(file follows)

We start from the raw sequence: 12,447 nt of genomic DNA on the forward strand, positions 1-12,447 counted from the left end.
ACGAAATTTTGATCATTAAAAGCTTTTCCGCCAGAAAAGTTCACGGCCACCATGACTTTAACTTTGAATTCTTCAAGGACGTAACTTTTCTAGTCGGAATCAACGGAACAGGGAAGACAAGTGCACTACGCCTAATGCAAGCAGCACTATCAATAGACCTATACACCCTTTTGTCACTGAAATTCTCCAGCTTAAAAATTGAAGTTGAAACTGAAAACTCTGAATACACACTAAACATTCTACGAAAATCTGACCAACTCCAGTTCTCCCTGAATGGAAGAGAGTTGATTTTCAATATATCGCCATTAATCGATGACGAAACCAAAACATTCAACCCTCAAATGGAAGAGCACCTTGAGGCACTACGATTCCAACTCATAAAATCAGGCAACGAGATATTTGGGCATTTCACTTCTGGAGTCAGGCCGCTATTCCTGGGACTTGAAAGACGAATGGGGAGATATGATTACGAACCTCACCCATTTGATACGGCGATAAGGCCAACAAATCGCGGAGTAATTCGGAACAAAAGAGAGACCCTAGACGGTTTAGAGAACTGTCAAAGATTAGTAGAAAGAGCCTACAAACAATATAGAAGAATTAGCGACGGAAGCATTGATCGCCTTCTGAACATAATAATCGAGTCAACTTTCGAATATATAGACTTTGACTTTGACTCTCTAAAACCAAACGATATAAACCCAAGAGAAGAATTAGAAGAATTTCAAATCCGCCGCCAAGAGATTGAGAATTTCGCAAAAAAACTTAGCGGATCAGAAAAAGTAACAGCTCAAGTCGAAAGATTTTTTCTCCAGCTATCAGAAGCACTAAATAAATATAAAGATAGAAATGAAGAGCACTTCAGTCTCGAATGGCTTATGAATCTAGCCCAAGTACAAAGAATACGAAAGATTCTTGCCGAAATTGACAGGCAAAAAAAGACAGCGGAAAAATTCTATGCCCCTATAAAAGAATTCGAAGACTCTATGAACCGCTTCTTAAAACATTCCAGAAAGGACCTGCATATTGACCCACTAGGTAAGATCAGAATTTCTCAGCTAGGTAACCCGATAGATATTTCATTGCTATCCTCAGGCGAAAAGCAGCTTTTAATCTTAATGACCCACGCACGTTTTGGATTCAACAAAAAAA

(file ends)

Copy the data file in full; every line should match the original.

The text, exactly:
We start from the raw sequence: 12,447 nt of genomic DNA on the forward strand, positions 1-12,447 counted from the left end.
ACGAAATTTTGATCATTAAAAGCTTTTCCGCCAGAAAAGTTCACGGCCACCATGACTTTAACTTTGAATTCTTCAAGGACGTAACTTTTCTAGTCGGAATCAACGGAACAGGGAAGACAAGTGCACTACGCCTAATGCAAGCAGCACTATCAATAGACCTATACACCCTTTTGTCACTGAAATTCTCCAGCTTAAAAATTGAAGTTGAAACTGAAAACTCTGAATACACACTAAACATTCTACGAAAATCTGACCAACTCCAGTTCTCCCTGAATGGAAGAGAGTTGATTTTCAATATATCGCCATTAATCGATGACGAAACCAAAACATTCAACCCTCAAATGGAAGAGCACCTTGAGGCACTACGATTCCAACTCATAAAATCAGGCAACGAGATATTTGGGCATTTCACTTCTGGAGTCAGGCCGCTATTCCTGGGACTTGAAAGACGAATGGGGAGATATGATTACGAACCTCACCCATTTGATACGGCGATAAGGCCAACAAATCGCGGAGTAATTCGGAACAAAAGAGAGACCCTAGACGGTTTAGAGAACTGTCAAAGATTAGTAGAAAGAGCCTACAAACAATATAGAAGAATTAGCGACGGAAGCATTGATCGCCTTCTGAACATAATAATCGAGTCAACTTTCGAATATATAGACTTTGACTTTGACTCTCTAAAACCAAACGATATAAACCCAAGAGAAGAATTAGAAGAATTTCAAATCCGCCGCCAAGAGATTGAGAATTTCGCAAAAAAACTTAGCGGATCAGAAAAAGTAACAGCTCAAGTCGAAAGATTTTTTCTCCAGCTATCAGAAGCACTAAATAAATATAAAGATAGAAATGAAGAGCACTTCAGTCTCGAATGGCTTATGAATCTAGCCCAAGTACAAAGAATACGAAAGATTCTTGCCGAAATTGACAGGCAAAAAAAGACAGCGGAAAAATTCTATGCCCCTATAAAAGAATTCGAAGACTCTATGAACCGCTTCTTAAAACATTCCAGAAAGGACCTGCATATTGACCCACTAGGTAAGATCAGAATTTCTCAGCTAGGTAACCCGATAGATATTTCATTGCTATCCTCAGGCGAAAAGCAGCTTTTAATCTTAATGACCCACGCACGTTTTGGATTCAACAAAAAAA